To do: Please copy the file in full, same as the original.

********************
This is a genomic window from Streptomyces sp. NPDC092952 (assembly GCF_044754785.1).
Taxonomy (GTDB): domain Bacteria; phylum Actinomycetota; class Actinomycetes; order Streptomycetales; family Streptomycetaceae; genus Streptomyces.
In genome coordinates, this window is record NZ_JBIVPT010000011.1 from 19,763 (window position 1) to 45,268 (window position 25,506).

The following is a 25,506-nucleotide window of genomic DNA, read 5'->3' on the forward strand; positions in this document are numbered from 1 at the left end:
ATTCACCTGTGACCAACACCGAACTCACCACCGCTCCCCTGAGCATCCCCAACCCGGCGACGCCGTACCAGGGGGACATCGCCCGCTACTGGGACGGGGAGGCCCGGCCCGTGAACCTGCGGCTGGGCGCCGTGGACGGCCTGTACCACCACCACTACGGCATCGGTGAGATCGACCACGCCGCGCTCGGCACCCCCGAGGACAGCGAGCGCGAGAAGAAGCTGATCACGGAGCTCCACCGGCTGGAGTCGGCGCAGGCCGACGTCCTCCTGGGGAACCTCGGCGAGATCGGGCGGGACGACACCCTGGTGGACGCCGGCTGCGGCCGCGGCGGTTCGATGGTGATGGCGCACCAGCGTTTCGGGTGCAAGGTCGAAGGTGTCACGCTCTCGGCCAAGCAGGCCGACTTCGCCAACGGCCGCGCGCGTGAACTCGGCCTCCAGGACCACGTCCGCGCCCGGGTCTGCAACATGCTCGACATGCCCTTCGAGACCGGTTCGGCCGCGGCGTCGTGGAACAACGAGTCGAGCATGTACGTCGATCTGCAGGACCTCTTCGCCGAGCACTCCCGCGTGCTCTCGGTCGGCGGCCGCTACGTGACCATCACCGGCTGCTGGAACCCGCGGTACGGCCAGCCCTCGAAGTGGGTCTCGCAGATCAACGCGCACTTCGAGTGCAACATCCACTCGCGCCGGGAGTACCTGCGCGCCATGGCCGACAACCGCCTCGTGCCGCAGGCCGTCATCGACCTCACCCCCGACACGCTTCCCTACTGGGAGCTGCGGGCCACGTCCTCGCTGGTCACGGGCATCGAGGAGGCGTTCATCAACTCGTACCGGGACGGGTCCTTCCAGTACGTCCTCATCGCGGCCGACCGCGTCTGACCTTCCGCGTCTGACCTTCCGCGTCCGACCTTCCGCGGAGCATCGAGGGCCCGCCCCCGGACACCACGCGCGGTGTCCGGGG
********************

This is a genomic window from Streptomyces sp. NPDC092952 (assembly GCF_044754785.1).
Taxonomy (GTDB): domain Bacteria; phylum Actinomycetota; class Actinomycetes; order Streptomycetales; family Streptomycetaceae; genus Streptomyces.
In genome coordinates, this window is record NZ_JBIVPT010000011.1 from 19,763 (window position 1) to 45,268 (window position 25,506).

The following is a 25,506-nucleotide window of genomic DNA, read 5'->3' on the forward strand; positions in this document are numbered from 1 at the left end:
ATTCACCTGTGACCAACACCGAACTCACCACCGCTCCCCTGAGCATCCCCAACCCGGCGACGCCGTACCAGGGGGACATCGCCCGCTACTGGGACGGGGAGGCCCGGCCCGTGAACCTGCGGCTGGGCGCCGTGGACGGCCTGTACCACCACCACTACGGCATCGGTGAGATCGACCACGCCGCGCTCGGCACCCCCGAGGACAGCGAGCGCGAGAAGAAGCTGATCACGGAGCTCCACCGGCTGGAGTCGGCGCAGGCCGACGTCCTCCTGGGGAACCTCGGCGAGATCGGGCGGGACGACACCCTGGTGGACGCCGGCTGCGGCCGCGGCGGTTCGATGGTGATGGCGCACCAGCGTTTCGGGTGCAAGGTCGAAGGTGTCACGCTCTCGGCCAAGCAGGCCGACTTCGCCAACGGCCGCGCGCGTGAACTCGGCCTCCAGGACCACGTCCGCGCCCGGGTCTGCAACATGCTCGACATGCCCTTCGAGACCGGTTCGGCCGCGGCGTCGTGGAACAACGAGTCGAGCATGTACGTCGATCTGCAGGACCTCTTCGCCGAGCACTCCCGCGTGCTCTCGGTCGGCGGCCGCTACGTGACCATCACCGGCTGCTGGAACCCGCGGTACGGCCAGCCCTCGAAGTGGGTCTCGCAGATCAACGCGCACTTCGAGTGCAACATCCACTCGCGCCGGGAGTACCTGCGCGCCATGGCCGACAACCGCCTCGTGCCGCAGGCCGTCATCGACCTCACCCCCGACACGCTTCCCTACTGGGAGCTGCGGGCCACGTCCTCGCTGGTCACGGGCATCGAGGAGGCGTTCATCAACTCGTACCGGGACGGGTCCTTCCAGTACGTCCTCATCGCGGCCGACCGCGTCTGACCTTCCGCGTCTGACCTTCCGCGTCCGACCTTCCGCGGAGCATCGAGGGCCCGCCCCCGGACACCACGCGCGGTGTCCGGGG